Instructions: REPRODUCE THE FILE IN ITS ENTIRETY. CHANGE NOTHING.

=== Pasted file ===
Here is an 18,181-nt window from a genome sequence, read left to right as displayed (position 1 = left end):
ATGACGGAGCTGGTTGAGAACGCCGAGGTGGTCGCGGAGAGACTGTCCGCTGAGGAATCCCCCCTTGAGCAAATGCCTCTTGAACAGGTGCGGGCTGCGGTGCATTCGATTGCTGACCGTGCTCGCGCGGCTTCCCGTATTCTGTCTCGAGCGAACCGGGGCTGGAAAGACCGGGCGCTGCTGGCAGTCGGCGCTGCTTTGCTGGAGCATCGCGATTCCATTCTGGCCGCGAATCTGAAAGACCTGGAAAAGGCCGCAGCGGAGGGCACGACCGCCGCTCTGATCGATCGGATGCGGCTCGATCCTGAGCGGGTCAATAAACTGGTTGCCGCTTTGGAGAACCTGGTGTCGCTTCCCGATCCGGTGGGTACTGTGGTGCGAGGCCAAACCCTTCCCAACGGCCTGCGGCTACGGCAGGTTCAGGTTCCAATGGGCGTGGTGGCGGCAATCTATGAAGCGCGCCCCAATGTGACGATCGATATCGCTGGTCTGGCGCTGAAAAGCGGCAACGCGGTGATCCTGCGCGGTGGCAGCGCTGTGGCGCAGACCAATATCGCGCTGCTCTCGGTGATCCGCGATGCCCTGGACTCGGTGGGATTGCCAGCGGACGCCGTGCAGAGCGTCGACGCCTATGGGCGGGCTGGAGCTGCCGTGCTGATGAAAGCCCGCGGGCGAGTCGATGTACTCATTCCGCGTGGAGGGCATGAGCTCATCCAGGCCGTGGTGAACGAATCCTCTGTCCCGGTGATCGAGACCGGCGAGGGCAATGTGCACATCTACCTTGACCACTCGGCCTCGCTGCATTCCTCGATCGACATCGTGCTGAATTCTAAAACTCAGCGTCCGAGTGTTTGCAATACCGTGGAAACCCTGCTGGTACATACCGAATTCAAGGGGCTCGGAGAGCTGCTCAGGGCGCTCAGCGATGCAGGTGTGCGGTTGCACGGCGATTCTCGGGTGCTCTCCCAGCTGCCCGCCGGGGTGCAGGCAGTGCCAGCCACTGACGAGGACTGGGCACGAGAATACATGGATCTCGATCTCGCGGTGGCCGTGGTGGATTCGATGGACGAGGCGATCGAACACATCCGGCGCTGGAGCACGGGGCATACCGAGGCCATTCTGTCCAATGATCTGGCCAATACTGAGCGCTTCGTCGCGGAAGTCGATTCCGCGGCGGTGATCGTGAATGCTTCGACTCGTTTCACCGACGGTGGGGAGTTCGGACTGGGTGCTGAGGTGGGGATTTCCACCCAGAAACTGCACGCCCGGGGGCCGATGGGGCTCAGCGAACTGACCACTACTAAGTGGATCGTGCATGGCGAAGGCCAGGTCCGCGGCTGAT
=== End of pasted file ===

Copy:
Here is an 18,181-nt window from a genome sequence, read left to right as displayed (position 1 = left end):
ATGACGGAGCTGGTTGAGAACGCCGAGGTGGTCGCGGAGAGACTGTCCGCTGAGGAATCCCCCCTTGAGCAAATGCCTCTTGAACAGGTGCGGGCTGCGGTGCATTCGATTGCTGACCGTGCTCGCGCGGCTTCCCGTATTCTGTCTCGAGCGAACCGGGGCTGGAAAGACCGGGCGCTGCTGGCAGTCGGCGCTGCTTTGCTGGAGCATCGCGATTCCATTCTGGCCGCGAATCTGAAAGACCTGGAAAAGGCCGCAGCGGAGGGCACGACCGCCGCTCTGATCGATCGGATGCGGCTCGATCCTGAGCGGGTCAATAAACTGGTTGCCGCTTTGGAGAACCTGGTGTCGCTTCCCGATCCGGTGGGTACTGTGGTGCGAGGCCAAACCCTTCCCAACGGCCTGCGGCTACGGCAGGTTCAGGTTCCAATGGGCGTGGTGGCGGCAATCTATGAAGCGCGCCCCAATGTGACGATCGATATCGCTGGTCTGGCGCTGAAAAGCGGCAACGCGGTGATCCTGCGCGGTGGCAGCGCTGTGGCGCAGACCAATATCGCGCTGCTCTCGGTGATCCGCGATGCCCTGGACTCGGTGGGATTGCCAGCGGACGCCGTGCAGAGCGTCGACGCCTATGGGCGGGCTGGAGCTGCCGTGCTGATGAAAGCCCGCGGGCGAGTCGATGTACTCATTCCGCGTGGAGGGCATGAGCTCATCCAGGCCGTGGTGAACGAATCCTCTGTCCCGGTGATCGAGACCGGCGAGGGCAATGTGCACATCTACCTTGACCACTCGGCCTCGCTGCATTCCTCGATCGACATCGTGCTGAATTCTAAAACTCAGCGTCCGAGTGTTTGCAATACCGTGGAAACCCTGCTGGTACATACCGAATTCAAGGGGCTCGGAGAGCTGCTCAGGGCGCTCAGCGATGCAGGTGTGCGGTTGCACGGCGATTCTCGGGTGCTCTCCCAGCTGCCCGCCGGGGTGCAGGCAGTGCCAGCCACTGACGAGGACTGGGCACGAGAATACATGGATCTCGATCTCGCGGTGGCCGTGGTGGATTCGATGGACGAGGCGATCGAACACATCCGGCGCTGGAGCACGGGGCATACCGAGGCCATTCTGTCCAATGATCTGGCCAATACTGAGCGCTTCGTCGCGGAAGTCGATTCCGCGGCGGTGATCGTGAATGCTTCGACTCGTTTCACCGACGGTGGGGAGTTCGGACTGGGTGCTGAGGTGGGGATTTCCACCCAGAAACTGCACGCCCGGGGGCCGATGGGGCTCAGCGAACTGACCACTACTAAGTGGATCGTGCATGGCGAAGGCCAGGTCCGCGGCTGAT